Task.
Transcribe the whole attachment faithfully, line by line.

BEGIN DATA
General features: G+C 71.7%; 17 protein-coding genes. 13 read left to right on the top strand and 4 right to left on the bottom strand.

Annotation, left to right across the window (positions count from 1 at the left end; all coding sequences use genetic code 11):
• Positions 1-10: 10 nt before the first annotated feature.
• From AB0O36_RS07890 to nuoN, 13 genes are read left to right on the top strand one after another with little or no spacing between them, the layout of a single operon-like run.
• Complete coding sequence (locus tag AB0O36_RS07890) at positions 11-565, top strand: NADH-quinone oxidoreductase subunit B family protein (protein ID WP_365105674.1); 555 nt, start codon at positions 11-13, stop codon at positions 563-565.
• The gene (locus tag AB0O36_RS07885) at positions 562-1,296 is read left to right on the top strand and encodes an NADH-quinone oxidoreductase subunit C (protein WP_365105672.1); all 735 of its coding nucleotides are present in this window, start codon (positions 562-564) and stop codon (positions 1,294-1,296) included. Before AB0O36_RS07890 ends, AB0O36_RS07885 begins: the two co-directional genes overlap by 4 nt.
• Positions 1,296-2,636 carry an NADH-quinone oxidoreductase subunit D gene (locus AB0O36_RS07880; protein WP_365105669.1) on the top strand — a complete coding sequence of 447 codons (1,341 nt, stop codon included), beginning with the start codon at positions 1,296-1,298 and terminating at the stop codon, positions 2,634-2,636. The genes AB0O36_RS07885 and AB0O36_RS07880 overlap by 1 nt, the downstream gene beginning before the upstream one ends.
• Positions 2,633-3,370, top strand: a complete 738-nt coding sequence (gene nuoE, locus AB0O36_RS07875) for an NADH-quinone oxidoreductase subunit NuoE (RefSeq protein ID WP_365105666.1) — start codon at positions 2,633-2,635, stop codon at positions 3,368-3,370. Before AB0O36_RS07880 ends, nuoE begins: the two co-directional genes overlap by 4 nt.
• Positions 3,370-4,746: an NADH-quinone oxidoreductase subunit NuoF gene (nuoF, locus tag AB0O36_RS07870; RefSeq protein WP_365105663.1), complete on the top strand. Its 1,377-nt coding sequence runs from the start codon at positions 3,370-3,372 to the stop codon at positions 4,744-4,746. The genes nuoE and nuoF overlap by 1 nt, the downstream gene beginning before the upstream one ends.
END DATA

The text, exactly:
General features: G+C 71.7%; 17 protein-coding genes. 13 read left to right on the top strand and 4 right to left on the bottom strand.

Annotation, left to right across the window (positions count from 1 at the left end; all coding sequences use genetic code 11):
• Positions 1-10: 10 nt before the first annotated feature.
• From AB0O36_RS07890 to nuoN, 13 genes are read left to right on the top strand one after another with little or no spacing between them, the layout of a single operon-like run.
• Complete coding sequence (locus tag AB0O36_RS07890) at positions 11-565, top strand: NADH-quinone oxidoreductase subunit B family protein (protein ID WP_365105674.1); 555 nt, start codon at positions 11-13, stop codon at positions 563-565.
• The gene (locus tag AB0O36_RS07885) at positions 562-1,296 is read left to right on the top strand and encodes an NADH-quinone oxidoreductase subunit C (protein WP_365105672.1); all 735 of its coding nucleotides are present in this window, start codon (positions 562-564) and stop codon (positions 1,294-1,296) included. Before AB0O36_RS07890 ends, AB0O36_RS07885 begins: the two co-directional genes overlap by 4 nt.
• Positions 1,296-2,636 carry an NADH-quinone oxidoreductase subunit D gene (locus AB0O36_RS07880; protein WP_365105669.1) on the top strand — a complete coding sequence of 447 codons (1,341 nt, stop codon included), beginning with the start codon at positions 1,296-1,298 and terminating at the stop codon, positions 2,634-2,636. The genes AB0O36_RS07885 and AB0O36_RS07880 overlap by 1 nt, the downstream gene beginning before the upstream one ends.
• Positions 2,633-3,370, top strand: a complete 738-nt coding sequence (gene nuoE, locus AB0O36_RS07875) for an NADH-quinone oxidoreductase subunit NuoE (RefSeq protein ID WP_365105666.1) — start codon at positions 2,633-2,635, stop codon at positions 3,368-3,370. Before AB0O36_RS07880 ends, nuoE begins: the two co-directional genes overlap by 4 nt.
• Positions 3,370-4,746: an NADH-quinone oxidoreductase subunit NuoF gene (nuoF, locus tag AB0O36_RS07870; RefSeq protein WP_365105663.1), complete on the top strand. Its 1,377-nt coding sequence runs from the start codon at positions 3,370-3,372 to the stop codon at positions 4,744-4,746. The genes nuoE and nuoF overlap by 1 nt, the downstream gene beginning before the upstream one ends.